Old Wet Flies

These are some classic wet flies, tied with gut snells, on traditional style barbless hooks. In 2011 at the Fly Fishing Show in Marlborough, Massachusetts, a man came to my table and told me about some old wet flies he had. He didn’t have them with him, but he did bring them to the show, they were in his car. When he brought them in and opened the container, I was pretty impressed with the flies, the quality of the tying and the array of colors. It was a real nice cache of classic brook trout flies. With his permission I took some photos:

A collection of classic barbless wet flies, probably circa the teens or the 1920's.

A collection of classic barbless wet flies, circa the early 1900’s. Note: they are snelled, but on eyed hooks. Some of the patterns include: Coachman, Silver Doctor, Parmacheene Belle, Colonel Fuller, Jock Scott, Black Gnat, and what I believe to be a couple Montreals. They are all tied with doubled-gut at the hook eyes. This was sometimes done to increase the strength of the gut at its weakest point, the hook eye, due to the strain of playing fish.

Notice how the tips of the quills have been clipped on the turkey-winged patterns. This must have been an effort by the tier to “clean up” the ends that are a result of the tips of the barbs being thin and wispy.

I was particularly imressed with this jay-winged pattern; it is unlike nay of those that I have seen previously. I have no idea what this fly is named, but it's areal beauty, in my opinion.

I was particularly impressed with this jay-winged pattern; it is unlike any of those jay wing flies that I have seen previously. I have no idea what this fly is named, but it’s a real beauty, in my opinion. All these flies were dressed on hooks that appeared to be size #6 and #8.

I have had these photos for over two years, and have wanted to post them on my blog, but like so many things, out-of-sight, out-of-mind, or some other excuse. Anyway, at long last, here they are. Enjoy!

Edit: If you check the comments, Bob Mead asked the question about what manufacturer made these hooks. I did not know, but posted these photos and asked the question at Classicflytyingforum.com, Lee Schecter of Connecticut gave this reply: ” Those barbless hooks are “Jamison” – made in the 1920s by Allcock in the UK solely for WJ Jamison company of Chicago – thus they were marketed as Jamison hooks – not Allcock.” Thanks Lee!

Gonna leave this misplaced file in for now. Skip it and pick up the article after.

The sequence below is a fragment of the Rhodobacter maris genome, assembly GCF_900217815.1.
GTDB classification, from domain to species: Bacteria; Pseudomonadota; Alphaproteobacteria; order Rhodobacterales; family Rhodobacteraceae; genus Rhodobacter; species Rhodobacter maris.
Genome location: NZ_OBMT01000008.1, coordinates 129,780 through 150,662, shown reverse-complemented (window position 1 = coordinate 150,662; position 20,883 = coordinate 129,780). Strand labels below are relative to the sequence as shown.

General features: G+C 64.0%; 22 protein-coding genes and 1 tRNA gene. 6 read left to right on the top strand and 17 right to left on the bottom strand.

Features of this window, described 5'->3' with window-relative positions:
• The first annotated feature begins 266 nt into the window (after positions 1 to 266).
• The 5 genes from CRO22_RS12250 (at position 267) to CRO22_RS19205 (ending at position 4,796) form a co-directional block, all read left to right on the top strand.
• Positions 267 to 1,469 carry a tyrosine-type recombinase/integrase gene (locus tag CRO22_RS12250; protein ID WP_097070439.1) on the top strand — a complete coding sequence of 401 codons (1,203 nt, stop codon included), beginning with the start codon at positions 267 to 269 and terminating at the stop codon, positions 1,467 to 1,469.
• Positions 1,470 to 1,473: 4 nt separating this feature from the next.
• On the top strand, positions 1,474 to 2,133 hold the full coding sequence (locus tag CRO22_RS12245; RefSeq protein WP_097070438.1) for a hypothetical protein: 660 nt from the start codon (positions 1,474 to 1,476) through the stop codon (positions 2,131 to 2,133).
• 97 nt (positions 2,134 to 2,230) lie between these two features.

Advertisements

8 comments on “Old Wet Flies

  1. Bob Mead says:

    Who made those barbless “bump” hooks and when were they first available? Bob

  2. Don Bastian says:

    Hi Bob;
    I’m sorry but I can’t answer that question off the top of my head, meaning from my existing knowledge. I know that style with the hump was made later, more recently, like in the ’70’s or 80’s, maybe by Mustad…as I recall seeing them. That was how I recognized the barbless style on these old wet flies. Supposedly the hump helps “hold” the fish better than a straight, no-barb, no-hump shank.

    I’ll post these on classicflytyingforum.com to see if anyone has seen or knows of the manufacturer of this style hook. Thanks for your comment!

  3. Paul Brew says:

    Hi Don.

    A wonderful find and I’d be very interested to see what modern versions would look like cleaned up and properly set for photo. I wonder how many others have similar collections hiding out in their fishing boxes?

    Paul

    • Don Bastian says:

      Thanks Paul!
      I thought it was pretty cool when the guy showed up with these…he obviously saw the classic wet flies I had on my table, that’s what prompted him to bring them out. These all look pretty good, I think most of them is “properly positioned” would make even better photos. I photographed them as they lay in the folder he had.Probably lots of old flies lying about…thanks for your comment!

  4. Kelly L says:

    The jay wing fly is incredible. Great looking flies.

  5. Such a nice piece of work! I love vintage style fly fishing!

Leave a Reply

Fill in your details below or click an icon to log in:

WordPress.com Logo

You are commenting using your WordPress.com account. Log Out / Change )

Twitter picture

You are commenting using your Twitter account. Log Out / Change )

Facebook photo

You are commenting using your Facebook account. Log Out / Change )

Google+ photo

You are commenting using your Google+ account. Log Out / Change )

Connecting to %s